As another contentious political season goes into high gear, it’s hard to know who has more to lose: Republicans, Democrats, or your favorite, friendly, neighborhood social media company.
Yes, it’s true; the divides between Right and Left are just as deep as they were two years, two decades – heck, two centuries – ago. Still, there’s one thing both sides agree on: social media is ruining U.S. political campaigns.
Not to be undone by attacks from political leaders, or outdone by lesser-known rival platforms who weren’t caught up in the 2016 election debacle, social media mega-corporations like Facebook and Twitter are doing their best to cleanse their systems of those who would disrupt the upcoming midterms.
On Monday, Facebook released a statement concerning increased security protocols meant to protect campaigns and candidates.
“Over the past year, we have invested in new technology and more people to stay ahead of bad actors who are determined to use Facebook to disrupt elections,” said Nathaniel Gleicher, head of Facebook’s cybersecurity policy.
“Today we’re introducing additional tools to further secure candidates and campaign staff who may be particularly vulnerable to targeting by hackers and foreign adversaries.”
Facebook’s pilot program is intended to provide an extra layer of security to its existing collection of tools and procedures.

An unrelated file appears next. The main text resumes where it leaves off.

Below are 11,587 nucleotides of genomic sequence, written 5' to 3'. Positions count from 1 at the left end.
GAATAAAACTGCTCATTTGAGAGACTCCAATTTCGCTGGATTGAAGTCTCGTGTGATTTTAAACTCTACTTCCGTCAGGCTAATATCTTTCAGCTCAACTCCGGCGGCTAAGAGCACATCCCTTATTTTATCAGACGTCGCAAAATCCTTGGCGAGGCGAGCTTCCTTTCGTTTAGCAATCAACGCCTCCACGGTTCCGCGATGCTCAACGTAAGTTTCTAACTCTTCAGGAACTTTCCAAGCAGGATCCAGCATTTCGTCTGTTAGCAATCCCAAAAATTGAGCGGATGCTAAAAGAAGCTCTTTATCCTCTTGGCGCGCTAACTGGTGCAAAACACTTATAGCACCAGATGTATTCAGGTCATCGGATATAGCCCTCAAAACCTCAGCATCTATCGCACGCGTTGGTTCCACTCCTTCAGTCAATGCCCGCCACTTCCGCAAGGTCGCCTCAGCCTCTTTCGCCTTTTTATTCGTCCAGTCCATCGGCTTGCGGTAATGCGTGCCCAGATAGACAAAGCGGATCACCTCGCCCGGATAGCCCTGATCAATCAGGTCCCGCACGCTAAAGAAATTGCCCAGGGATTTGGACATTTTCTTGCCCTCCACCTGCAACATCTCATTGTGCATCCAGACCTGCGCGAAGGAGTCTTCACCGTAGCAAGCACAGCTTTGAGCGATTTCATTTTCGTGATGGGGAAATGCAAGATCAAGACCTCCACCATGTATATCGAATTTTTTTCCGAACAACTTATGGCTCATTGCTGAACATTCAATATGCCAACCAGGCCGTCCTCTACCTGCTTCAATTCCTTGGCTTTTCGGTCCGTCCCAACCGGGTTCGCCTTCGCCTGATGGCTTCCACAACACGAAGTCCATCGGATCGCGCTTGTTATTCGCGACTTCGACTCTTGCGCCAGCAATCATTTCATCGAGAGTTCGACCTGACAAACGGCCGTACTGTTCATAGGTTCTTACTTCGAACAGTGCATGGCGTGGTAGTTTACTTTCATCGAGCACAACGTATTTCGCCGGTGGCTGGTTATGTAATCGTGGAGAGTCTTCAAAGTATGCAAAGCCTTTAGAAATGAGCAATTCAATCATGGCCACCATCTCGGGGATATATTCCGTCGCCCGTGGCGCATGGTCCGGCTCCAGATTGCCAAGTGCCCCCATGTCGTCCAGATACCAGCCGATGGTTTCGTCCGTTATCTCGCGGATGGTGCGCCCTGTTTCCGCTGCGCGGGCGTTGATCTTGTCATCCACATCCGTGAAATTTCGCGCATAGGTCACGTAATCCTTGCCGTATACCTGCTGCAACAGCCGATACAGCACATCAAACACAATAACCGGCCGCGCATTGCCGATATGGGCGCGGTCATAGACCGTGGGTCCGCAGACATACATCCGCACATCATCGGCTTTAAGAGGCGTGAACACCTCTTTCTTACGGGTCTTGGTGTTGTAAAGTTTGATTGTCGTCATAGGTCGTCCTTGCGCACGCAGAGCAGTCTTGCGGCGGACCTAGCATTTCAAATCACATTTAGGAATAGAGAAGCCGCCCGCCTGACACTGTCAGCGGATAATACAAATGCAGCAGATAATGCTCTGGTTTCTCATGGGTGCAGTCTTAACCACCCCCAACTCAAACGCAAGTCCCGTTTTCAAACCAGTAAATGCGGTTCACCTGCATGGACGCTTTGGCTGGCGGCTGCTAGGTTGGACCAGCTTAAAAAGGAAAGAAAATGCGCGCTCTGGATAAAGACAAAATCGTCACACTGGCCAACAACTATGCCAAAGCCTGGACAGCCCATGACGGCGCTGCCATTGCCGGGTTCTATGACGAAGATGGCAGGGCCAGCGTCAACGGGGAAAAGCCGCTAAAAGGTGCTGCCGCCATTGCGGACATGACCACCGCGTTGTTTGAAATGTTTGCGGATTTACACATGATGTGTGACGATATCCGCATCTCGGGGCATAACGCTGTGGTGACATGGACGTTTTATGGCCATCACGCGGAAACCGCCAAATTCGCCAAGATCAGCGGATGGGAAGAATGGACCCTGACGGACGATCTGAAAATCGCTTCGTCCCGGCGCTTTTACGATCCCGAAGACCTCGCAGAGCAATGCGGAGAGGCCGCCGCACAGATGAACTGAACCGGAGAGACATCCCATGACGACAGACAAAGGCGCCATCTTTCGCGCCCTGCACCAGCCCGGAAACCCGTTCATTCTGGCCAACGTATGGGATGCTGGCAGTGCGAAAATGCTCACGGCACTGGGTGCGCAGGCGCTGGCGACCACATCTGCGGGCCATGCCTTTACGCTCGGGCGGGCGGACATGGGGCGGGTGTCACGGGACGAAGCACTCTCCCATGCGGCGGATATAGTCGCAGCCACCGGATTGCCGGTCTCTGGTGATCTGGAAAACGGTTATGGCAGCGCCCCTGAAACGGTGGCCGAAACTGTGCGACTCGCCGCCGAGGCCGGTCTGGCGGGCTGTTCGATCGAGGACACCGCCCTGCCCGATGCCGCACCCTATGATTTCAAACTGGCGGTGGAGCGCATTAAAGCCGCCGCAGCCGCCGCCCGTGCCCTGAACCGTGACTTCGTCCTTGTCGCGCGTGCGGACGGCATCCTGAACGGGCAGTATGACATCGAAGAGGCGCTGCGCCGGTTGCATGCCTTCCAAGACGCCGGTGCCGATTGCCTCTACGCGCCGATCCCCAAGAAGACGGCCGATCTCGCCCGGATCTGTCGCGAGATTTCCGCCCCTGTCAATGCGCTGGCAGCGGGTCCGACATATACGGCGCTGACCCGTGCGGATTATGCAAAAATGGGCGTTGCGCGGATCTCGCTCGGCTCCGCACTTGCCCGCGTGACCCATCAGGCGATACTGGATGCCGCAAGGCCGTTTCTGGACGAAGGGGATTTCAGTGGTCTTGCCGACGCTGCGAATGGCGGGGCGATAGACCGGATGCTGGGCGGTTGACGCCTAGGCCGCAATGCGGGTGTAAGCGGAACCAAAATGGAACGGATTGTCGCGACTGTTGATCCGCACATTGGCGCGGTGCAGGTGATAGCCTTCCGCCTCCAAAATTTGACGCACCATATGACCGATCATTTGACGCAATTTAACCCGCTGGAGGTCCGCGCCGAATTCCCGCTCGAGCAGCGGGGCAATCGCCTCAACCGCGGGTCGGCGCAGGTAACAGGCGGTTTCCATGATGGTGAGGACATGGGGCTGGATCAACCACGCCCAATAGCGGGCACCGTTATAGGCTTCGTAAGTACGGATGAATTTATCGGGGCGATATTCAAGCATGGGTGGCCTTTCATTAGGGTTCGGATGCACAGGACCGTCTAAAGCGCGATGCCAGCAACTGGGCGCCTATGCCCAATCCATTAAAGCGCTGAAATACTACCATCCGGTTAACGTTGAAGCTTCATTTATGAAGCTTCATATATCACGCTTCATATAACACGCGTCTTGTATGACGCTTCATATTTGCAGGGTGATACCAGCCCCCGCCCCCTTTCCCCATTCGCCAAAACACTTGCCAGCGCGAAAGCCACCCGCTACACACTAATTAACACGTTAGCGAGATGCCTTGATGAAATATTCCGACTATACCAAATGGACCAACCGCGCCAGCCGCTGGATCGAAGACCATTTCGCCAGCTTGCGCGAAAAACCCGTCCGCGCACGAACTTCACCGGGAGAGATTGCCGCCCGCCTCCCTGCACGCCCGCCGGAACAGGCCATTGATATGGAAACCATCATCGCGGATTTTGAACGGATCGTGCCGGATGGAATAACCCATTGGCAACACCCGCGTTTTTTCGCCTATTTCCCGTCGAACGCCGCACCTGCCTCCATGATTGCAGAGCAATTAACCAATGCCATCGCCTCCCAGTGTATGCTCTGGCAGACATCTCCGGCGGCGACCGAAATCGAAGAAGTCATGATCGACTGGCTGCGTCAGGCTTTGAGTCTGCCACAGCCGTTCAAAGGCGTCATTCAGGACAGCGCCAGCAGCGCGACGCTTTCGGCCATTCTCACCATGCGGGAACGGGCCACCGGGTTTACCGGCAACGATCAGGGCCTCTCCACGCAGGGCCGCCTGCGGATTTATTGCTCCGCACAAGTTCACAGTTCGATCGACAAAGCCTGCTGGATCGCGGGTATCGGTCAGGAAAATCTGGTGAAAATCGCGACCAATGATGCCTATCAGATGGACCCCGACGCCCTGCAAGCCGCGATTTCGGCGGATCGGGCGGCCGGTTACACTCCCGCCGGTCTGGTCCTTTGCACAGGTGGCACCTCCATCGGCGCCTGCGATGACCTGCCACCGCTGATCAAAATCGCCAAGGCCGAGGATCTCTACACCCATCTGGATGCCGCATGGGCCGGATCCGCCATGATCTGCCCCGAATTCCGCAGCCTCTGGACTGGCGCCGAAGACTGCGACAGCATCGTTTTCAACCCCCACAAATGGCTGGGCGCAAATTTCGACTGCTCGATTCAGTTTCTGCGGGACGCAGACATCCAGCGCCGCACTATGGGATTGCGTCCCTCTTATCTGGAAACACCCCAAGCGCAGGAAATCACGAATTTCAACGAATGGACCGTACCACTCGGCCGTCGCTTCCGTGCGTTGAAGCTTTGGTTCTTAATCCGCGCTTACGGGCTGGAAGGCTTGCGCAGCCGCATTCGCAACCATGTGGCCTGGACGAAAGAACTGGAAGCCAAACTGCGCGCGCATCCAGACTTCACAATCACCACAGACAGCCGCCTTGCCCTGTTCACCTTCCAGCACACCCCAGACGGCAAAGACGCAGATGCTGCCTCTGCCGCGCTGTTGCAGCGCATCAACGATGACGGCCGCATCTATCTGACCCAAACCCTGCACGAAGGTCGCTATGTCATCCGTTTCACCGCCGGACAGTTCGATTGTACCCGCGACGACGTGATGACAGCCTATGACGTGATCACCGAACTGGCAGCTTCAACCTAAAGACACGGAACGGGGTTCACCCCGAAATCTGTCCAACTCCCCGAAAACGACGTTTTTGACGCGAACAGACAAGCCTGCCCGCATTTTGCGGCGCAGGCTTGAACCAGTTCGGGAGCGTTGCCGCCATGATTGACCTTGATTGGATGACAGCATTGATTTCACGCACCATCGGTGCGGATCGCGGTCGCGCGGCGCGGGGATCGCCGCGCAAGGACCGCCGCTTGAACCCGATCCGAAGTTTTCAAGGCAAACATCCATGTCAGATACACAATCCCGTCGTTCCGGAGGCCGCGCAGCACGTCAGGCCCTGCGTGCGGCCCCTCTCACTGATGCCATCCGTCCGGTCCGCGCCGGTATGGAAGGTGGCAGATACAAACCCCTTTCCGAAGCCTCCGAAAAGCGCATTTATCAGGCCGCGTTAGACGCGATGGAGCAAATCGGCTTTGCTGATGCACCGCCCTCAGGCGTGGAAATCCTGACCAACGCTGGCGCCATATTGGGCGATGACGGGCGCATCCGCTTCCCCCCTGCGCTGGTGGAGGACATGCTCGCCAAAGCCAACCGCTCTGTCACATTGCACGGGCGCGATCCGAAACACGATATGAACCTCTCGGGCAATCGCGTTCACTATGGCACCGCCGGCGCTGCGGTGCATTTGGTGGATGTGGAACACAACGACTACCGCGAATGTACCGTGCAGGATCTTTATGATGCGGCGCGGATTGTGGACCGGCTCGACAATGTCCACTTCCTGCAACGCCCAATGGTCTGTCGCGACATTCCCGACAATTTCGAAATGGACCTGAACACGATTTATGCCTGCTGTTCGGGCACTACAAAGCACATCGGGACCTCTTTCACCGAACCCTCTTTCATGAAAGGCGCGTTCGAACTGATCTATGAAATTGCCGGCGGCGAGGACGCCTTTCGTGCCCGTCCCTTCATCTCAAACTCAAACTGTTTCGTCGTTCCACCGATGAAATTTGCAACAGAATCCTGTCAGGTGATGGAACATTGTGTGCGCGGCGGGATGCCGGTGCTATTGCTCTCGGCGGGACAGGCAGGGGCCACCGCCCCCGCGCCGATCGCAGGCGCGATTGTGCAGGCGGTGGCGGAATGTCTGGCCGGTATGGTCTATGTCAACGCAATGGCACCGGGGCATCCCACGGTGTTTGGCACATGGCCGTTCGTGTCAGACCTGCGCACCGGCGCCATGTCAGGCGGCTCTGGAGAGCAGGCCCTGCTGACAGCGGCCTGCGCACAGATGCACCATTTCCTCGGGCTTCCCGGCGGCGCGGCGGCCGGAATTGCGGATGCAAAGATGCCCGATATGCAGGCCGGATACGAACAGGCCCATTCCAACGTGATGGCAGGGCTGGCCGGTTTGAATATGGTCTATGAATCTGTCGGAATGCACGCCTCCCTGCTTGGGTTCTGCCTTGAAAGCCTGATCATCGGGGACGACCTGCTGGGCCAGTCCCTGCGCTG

It’s not just the U.S. elections they’re worried about – after all, Facebook is a global company.
“We will apply what we learn to other elections in the U.S. and around the world,” Gleicher added.
If you’re running a campaign, add Facebook’s additional security protections to your Pages and accounts. As a page administrator, you can apply for the pilot program at politics.fb.com/campaignsecurity.
“We’ll help officials adopt our strongest account security protections, like two-factor authentication, and monitor for potential hacking threats,” Gleicher added.
Twitter is also trying to regain our trust.
Most analysts who’ve paid attention to Twitter’s recent moves to purge the platform of fake or dead accounts know that the microblogging site is also targeting far-left and far-right leaning accounts set on spreading misinformation.
Some of those critics also argue that Twitter’s role in campaign disruption should be much easier to handle. Emphasis on “should.” Twitter adjusts an algorithm, finds the bad actors, and shuts them down. But it’s not always that easy, and it’s hard to know sometimes what’s parody and what’s real.
It’s too soon to tell if this will renew our faith in social media to help us learn more about elections. They’re good first steps, so long as they can ensure security without stepping on free speech.
While Facebook and others try to restore confidence in their abilities to shield users from fake news and election disruptors, we know it’s a slow road to recovery. Restoring our confidence won’t happen anytime soon – and certainly not by Nov. 6.
Dr. Adam C. Earnheardt is professor and chair of the department of communication at Youngstown State University in Youngstown, OH, USA. He researches and writes about communication and relationships, parenting and sports. He writes a weekly column for The Vindicator newspaper on social media and society.